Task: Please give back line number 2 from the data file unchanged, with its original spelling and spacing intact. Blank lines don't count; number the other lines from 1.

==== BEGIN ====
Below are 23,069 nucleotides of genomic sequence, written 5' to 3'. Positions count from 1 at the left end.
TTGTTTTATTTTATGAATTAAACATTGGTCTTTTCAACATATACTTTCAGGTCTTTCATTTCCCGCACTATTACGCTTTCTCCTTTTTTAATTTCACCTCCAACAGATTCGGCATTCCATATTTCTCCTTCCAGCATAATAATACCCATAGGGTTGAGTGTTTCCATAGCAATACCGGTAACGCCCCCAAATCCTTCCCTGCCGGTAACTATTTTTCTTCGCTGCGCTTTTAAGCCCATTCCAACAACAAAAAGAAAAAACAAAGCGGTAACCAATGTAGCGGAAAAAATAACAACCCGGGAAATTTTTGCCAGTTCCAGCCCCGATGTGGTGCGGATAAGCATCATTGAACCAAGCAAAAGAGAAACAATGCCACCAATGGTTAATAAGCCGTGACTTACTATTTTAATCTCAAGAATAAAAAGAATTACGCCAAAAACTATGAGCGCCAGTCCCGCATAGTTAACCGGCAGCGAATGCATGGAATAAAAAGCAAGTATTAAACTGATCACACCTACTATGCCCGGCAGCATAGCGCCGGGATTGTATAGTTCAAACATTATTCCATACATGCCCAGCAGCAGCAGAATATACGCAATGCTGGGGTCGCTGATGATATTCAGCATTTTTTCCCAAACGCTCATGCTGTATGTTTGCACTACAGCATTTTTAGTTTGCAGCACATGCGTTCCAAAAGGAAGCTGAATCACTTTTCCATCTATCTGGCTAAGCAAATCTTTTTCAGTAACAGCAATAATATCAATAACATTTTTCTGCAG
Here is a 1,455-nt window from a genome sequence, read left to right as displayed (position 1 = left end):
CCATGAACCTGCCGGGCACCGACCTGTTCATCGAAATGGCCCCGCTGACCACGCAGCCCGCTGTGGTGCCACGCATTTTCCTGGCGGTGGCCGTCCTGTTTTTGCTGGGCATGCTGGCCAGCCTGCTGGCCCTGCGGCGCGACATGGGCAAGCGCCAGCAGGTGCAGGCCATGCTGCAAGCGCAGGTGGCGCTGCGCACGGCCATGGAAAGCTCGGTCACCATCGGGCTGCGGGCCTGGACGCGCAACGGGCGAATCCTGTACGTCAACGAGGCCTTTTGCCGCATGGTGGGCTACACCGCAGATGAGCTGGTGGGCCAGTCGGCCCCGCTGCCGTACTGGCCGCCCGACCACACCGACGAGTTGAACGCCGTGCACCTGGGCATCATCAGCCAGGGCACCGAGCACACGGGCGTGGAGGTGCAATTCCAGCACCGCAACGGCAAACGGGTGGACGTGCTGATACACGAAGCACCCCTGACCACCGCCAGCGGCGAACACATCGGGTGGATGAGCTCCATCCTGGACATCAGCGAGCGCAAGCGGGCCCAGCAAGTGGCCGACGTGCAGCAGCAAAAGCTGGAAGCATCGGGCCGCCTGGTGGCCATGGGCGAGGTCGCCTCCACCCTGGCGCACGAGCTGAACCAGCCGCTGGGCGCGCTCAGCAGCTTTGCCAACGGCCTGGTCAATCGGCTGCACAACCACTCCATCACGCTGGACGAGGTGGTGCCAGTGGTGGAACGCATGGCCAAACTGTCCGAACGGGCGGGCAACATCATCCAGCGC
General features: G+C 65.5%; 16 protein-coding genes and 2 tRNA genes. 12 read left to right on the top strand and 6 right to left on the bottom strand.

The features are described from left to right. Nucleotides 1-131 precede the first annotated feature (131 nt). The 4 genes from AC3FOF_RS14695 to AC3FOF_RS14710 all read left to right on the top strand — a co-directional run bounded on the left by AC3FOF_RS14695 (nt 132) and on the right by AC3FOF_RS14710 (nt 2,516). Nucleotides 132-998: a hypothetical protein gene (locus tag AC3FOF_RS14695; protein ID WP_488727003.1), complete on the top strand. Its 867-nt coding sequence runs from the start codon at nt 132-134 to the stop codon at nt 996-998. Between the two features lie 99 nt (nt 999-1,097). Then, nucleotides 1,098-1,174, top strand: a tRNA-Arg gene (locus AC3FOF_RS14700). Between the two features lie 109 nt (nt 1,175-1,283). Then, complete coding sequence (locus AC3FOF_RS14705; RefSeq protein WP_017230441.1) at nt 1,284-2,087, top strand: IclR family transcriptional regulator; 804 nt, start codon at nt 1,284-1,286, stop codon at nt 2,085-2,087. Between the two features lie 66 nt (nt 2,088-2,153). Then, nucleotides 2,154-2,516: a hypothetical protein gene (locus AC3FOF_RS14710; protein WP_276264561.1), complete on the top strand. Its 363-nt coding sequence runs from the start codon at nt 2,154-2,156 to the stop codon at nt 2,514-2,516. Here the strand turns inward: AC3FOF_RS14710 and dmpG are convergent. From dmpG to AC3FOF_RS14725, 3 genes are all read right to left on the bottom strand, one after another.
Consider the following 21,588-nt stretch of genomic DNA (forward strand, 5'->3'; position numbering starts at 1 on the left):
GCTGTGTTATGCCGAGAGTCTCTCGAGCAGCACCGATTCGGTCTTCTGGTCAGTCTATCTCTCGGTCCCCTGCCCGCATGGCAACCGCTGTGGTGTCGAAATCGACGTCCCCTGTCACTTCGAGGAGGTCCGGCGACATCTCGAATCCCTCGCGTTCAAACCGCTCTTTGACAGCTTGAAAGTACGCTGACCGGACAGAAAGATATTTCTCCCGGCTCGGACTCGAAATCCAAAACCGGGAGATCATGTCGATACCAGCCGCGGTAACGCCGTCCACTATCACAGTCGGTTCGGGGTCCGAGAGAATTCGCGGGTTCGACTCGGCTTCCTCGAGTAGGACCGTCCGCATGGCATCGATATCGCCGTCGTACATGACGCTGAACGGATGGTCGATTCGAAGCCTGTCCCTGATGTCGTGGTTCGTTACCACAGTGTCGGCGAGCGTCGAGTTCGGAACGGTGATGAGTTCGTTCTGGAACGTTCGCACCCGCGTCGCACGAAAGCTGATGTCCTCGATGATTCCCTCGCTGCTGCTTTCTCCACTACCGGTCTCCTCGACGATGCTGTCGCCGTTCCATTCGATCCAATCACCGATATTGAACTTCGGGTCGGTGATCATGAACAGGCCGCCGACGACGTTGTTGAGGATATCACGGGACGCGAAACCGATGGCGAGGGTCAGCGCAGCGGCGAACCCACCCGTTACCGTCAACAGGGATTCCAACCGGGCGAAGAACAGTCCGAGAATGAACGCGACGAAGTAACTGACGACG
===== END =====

TTGTTTTATTTTATGAATTAAACATTGGTCTTTTCAACATATACTTTCAGGTCTTTCATTTCCCGCACTATTACGCTTTCTCCTTTTTTAATTTCACCTCCAACAGATTCGGCATTCCATATTTCTCCTTCCAGCATAATAATACCCATAGGGTTGAGTGTTTCCATAGCAATACCGGTAACGCCCCCAAATCCTTCCCTGCCGGTAACTATTTTTCTTCGCTGCGCTTTTAAGCCCATTCCAACAACAAAAAGAAAAAACAAAGCGGTAACCAATGTAGCGGAAAAAATAACAACCCGGGAAATTTTTGCCAGTTCCAGCCCCGATGTGGTGCGGATAAGCATCATTGAACCAAGCAAAAGAGAAACAATGCCACCAATGGTTAATAAGCCGTGACTTACTATTTTAATCTCAAGAATAAAAAGAATTACGCCAAAAACTATGAGCGCCAGTCCCGCATAGTTAACCGGCAGCGAATGCATGGAATAAAAAGCAAGTATTAAACTGATCACACCTACTATGCCCGGCAGCATAGCGCCGGGATTGTATAGTTCAAACATTATTCCATACATGCCCAGCAGCAGCAGAATATACGCAATGCTGGGGTCGCTGATGATATTCAGCATTTTTTCCCAAACGCTCATGCTGTATGTTTGCACTACAGCATTTTTAGTTTGCAGCACATGCGTTCCAAAAGGAAGCTGAATCACTTTTCCATCTATCTGGCTAAGCAAATCTTTTTCAGTAACAGCAATAATATCAATAACATTTTTCTGCAG